B.C. extends public survey on province-wide plastic ban
Due to a surprisingly high amount of public participation, the provincial government is extending its online survey on a possible province-wide ban on single-use plastics.
The survey, which first launched on July 25, proposes a range of new plastic regulations, including an outright ban on some types of plastic packaging, an improved recycling system for plastic products, possible deposit-refunds for plastic beverage containers like milk jugs, and financial support for development of alternative materials.
So far, nearly 25,000 British Columbians have responded to the survey, and more than 33,000 people have visited the website.
The survey was initially scheduled to close on Sept. 18, but has been extended to Sept. 30.
According to the province, the extra 12 days of public engagement are intended to allow more British Columbians to voice their opinions on the issue.
“We have all seen the striking images of animals and fish being caught up in everyday plastic waste like grocery bags or beer can loops that ensnare these beautiful creatures and it cannot continue," said George Heyman, Minister of Environment and Climate Change Strategy, back when the survey first launched in July.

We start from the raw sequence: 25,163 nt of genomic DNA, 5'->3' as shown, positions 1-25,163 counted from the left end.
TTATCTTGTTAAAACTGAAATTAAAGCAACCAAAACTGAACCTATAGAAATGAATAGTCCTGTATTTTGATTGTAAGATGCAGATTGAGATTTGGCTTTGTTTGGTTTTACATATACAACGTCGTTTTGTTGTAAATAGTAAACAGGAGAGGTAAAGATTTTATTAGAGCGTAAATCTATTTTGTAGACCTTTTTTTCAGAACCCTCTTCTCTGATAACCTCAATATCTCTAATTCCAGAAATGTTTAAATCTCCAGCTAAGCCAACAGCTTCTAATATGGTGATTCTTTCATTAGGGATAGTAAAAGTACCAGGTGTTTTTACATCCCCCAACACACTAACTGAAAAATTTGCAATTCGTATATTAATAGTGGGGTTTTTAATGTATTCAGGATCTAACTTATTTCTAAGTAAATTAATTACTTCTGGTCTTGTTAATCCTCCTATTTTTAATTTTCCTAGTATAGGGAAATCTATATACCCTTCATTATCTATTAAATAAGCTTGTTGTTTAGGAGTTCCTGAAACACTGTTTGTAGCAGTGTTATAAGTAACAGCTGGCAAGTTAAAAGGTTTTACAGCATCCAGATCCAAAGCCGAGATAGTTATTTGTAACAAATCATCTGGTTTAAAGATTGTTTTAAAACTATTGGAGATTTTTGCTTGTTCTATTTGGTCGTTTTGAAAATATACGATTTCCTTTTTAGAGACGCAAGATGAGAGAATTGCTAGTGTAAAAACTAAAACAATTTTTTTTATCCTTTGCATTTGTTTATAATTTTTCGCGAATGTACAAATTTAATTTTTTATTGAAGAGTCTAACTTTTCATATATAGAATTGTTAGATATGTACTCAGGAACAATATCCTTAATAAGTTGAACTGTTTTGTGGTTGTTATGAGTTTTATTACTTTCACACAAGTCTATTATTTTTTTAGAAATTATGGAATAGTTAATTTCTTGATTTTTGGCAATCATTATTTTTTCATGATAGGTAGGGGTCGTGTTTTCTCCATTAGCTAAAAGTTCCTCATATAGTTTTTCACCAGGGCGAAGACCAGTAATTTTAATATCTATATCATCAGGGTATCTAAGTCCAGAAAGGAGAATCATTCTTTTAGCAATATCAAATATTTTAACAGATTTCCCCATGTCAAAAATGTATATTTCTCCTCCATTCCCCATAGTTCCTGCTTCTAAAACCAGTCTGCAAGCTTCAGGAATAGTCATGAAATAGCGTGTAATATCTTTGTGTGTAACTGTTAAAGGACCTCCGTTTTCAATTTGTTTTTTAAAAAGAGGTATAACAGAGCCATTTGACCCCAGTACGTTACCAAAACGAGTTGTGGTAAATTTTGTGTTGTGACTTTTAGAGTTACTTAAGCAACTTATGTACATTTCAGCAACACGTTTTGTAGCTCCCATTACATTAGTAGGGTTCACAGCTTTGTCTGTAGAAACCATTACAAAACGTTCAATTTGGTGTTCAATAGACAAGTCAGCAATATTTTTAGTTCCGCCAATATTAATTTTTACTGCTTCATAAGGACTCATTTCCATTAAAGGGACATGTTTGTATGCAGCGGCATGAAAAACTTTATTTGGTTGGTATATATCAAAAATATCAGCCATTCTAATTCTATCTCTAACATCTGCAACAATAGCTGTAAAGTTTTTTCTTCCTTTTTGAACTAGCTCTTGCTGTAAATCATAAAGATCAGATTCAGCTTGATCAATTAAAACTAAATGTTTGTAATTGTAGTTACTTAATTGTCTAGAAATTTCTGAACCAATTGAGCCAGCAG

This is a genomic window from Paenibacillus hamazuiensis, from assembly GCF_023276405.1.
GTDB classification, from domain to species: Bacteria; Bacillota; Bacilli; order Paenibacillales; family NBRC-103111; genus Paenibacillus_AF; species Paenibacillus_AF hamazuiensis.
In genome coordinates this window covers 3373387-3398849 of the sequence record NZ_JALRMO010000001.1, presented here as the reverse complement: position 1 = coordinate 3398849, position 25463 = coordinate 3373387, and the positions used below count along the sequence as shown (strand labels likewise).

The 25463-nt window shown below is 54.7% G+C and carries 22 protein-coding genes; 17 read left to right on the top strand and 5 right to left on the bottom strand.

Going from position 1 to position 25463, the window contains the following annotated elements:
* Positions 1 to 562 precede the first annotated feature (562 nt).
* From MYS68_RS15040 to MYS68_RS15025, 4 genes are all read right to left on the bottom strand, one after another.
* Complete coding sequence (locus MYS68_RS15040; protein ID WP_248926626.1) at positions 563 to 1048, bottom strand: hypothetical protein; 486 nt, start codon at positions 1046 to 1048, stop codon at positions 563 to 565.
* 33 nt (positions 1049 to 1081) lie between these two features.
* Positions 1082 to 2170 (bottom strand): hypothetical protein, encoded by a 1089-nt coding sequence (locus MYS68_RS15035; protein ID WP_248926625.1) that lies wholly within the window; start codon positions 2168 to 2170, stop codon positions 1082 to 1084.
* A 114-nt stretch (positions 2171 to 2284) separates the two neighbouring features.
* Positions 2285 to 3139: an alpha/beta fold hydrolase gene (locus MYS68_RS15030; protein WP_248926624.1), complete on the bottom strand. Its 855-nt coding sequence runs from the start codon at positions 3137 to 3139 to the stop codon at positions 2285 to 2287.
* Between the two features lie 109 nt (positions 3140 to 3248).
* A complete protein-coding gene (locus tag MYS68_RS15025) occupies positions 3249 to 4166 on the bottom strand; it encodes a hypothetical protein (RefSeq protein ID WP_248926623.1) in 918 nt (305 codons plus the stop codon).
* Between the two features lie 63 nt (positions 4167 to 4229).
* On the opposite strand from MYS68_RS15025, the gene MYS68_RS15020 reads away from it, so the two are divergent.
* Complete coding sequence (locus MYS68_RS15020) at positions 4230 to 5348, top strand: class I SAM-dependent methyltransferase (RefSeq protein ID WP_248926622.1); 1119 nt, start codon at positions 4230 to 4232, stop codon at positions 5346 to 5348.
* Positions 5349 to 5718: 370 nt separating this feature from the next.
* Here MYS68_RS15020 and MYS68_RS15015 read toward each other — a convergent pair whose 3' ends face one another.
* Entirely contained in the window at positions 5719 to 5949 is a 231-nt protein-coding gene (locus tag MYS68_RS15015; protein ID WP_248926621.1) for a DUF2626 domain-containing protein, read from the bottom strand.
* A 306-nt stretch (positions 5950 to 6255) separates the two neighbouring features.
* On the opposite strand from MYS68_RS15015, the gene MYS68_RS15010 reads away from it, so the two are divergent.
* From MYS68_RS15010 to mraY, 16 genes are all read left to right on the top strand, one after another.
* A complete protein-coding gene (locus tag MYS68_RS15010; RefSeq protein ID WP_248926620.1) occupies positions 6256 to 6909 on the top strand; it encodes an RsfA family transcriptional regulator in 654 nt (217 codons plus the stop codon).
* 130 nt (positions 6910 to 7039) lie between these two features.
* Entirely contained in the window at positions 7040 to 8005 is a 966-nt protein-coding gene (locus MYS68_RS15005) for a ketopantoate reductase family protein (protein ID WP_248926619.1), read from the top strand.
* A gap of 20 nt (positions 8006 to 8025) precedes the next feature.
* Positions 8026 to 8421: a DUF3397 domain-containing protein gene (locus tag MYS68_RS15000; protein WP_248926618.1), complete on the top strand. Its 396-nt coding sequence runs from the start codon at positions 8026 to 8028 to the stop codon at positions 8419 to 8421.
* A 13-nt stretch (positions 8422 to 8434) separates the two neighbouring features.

"I look forward to hearing from people about how we can all play a part in reducing plastic pollution and plastics use overall.”
The province's plastic survey was released just weeks after the BC Supreme Court struck down Victoria's municipal bylaw that prohibited the use of single-use plastic bags in the city.
When the bylaw was quashed, Victoria Mayor Lisa Helps said she hoped that businesses would continue to forgo plastic bags and promised to bring the ban back to the city.
"Victorians care deeply about this issue and they told us that single-use plastic bags do not align with their values," Helps said in July.
"Businesses and residents have embraced the transition to reusable bags. It's been a tremendous success. We will continue our efforts to phase out single-use items."
The province's plastic survey can be found online here.